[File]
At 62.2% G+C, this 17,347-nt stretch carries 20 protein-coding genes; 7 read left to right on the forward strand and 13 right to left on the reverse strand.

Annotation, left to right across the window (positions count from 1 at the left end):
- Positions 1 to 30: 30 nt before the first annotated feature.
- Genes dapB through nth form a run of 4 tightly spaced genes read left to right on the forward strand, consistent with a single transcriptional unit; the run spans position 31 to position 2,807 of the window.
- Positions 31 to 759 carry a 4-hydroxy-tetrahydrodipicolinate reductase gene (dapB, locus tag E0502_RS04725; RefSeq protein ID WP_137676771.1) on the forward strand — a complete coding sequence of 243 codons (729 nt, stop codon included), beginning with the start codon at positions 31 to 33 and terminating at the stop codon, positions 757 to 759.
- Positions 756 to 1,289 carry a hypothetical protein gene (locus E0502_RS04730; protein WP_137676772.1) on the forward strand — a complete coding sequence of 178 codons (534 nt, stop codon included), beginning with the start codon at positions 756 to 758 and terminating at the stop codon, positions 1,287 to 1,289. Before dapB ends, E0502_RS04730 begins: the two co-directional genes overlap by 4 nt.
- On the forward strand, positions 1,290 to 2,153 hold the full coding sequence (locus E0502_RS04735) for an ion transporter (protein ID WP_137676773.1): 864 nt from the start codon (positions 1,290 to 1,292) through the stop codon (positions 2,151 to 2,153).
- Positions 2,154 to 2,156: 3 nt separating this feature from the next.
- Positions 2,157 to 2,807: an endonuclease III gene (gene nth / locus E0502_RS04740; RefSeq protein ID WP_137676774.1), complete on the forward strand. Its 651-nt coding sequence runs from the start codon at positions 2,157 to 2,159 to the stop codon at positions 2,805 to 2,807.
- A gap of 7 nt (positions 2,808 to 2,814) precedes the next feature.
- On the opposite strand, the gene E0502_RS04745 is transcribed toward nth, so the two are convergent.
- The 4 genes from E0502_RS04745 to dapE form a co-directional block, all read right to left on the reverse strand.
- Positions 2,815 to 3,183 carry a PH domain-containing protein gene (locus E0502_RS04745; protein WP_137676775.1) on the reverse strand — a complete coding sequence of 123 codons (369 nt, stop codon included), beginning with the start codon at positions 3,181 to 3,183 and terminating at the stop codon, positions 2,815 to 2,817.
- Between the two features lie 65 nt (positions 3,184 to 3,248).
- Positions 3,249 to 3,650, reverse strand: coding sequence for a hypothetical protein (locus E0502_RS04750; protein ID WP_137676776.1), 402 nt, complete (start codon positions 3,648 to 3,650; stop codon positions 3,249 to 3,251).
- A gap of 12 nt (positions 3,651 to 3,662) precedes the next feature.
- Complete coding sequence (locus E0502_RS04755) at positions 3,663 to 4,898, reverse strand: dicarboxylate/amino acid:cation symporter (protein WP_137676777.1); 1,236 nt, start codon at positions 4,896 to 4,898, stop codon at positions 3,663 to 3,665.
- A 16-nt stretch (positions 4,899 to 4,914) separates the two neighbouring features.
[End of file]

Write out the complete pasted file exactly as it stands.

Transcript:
At 62.2% G+C, this 17,347-nt stretch carries 20 protein-coding genes; 7 read left to right on the forward strand and 13 right to left on the reverse strand.

Annotation, left to right across the window (positions count from 1 at the left end):
- Positions 1 to 30: 30 nt before the first annotated feature.
- Genes dapB through nth form a run of 4 tightly spaced genes read left to right on the forward strand, consistent with a single transcriptional unit; the run spans position 31 to position 2,807 of the window.
- Positions 31 to 759 carry a 4-hydroxy-tetrahydrodipicolinate reductase gene (dapB, locus tag E0502_RS04725; RefSeq protein ID WP_137676771.1) on the forward strand — a complete coding sequence of 243 codons (729 nt, stop codon included), beginning with the start codon at positions 31 to 33 and terminating at the stop codon, positions 757 to 759.
- Positions 756 to 1,289 carry a hypothetical protein gene (locus E0502_RS04730; protein WP_137676772.1) on the forward strand — a complete coding sequence of 178 codons (534 nt, stop codon included), beginning with the start codon at positions 756 to 758 and terminating at the stop codon, positions 1,287 to 1,289. Before dapB ends, E0502_RS04730 begins: the two co-directional genes overlap by 4 nt.
- On the forward strand, positions 1,290 to 2,153 hold the full coding sequence (locus E0502_RS04735) for an ion transporter (protein ID WP_137676773.1): 864 nt from the start codon (positions 1,290 to 1,292) through the stop codon (positions 2,151 to 2,153).
- Positions 2,154 to 2,156: 3 nt separating this feature from the next.
- Positions 2,157 to 2,807: an endonuclease III gene (gene nth / locus E0502_RS04740; RefSeq protein ID WP_137676774.1), complete on the forward strand. Its 651-nt coding sequence runs from the start codon at positions 2,157 to 2,159 to the stop codon at positions 2,805 to 2,807.
- A gap of 7 nt (positions 2,808 to 2,814) precedes the next feature.
- On the opposite strand, the gene E0502_RS04745 is transcribed toward nth, so the two are convergent.
- The 4 genes from E0502_RS04745 to dapE form a co-directional block, all read right to left on the reverse strand.
- Positions 2,815 to 3,183 carry a PH domain-containing protein gene (locus E0502_RS04745; protein WP_137676775.1) on the reverse strand — a complete coding sequence of 123 codons (369 nt, stop codon included), beginning with the start codon at positions 3,181 to 3,183 and terminating at the stop codon, positions 2,815 to 2,817.
- Between the two features lie 65 nt (positions 3,184 to 3,248).
- Positions 3,249 to 3,650, reverse strand: coding sequence for a hypothetical protein (locus E0502_RS04750; protein ID WP_137676776.1), 402 nt, complete (start codon positions 3,648 to 3,650; stop codon positions 3,249 to 3,251).
- A gap of 12 nt (positions 3,651 to 3,662) precedes the next feature.
- Complete coding sequence (locus E0502_RS04755) at positions 3,663 to 4,898, reverse strand: dicarboxylate/amino acid:cation symporter (protein WP_137676777.1); 1,236 nt, start codon at positions 4,896 to 4,898, stop codon at positions 3,663 to 3,665.
- A 16-nt stretch (positions 4,899 to 4,914) separates the two neighbouring features.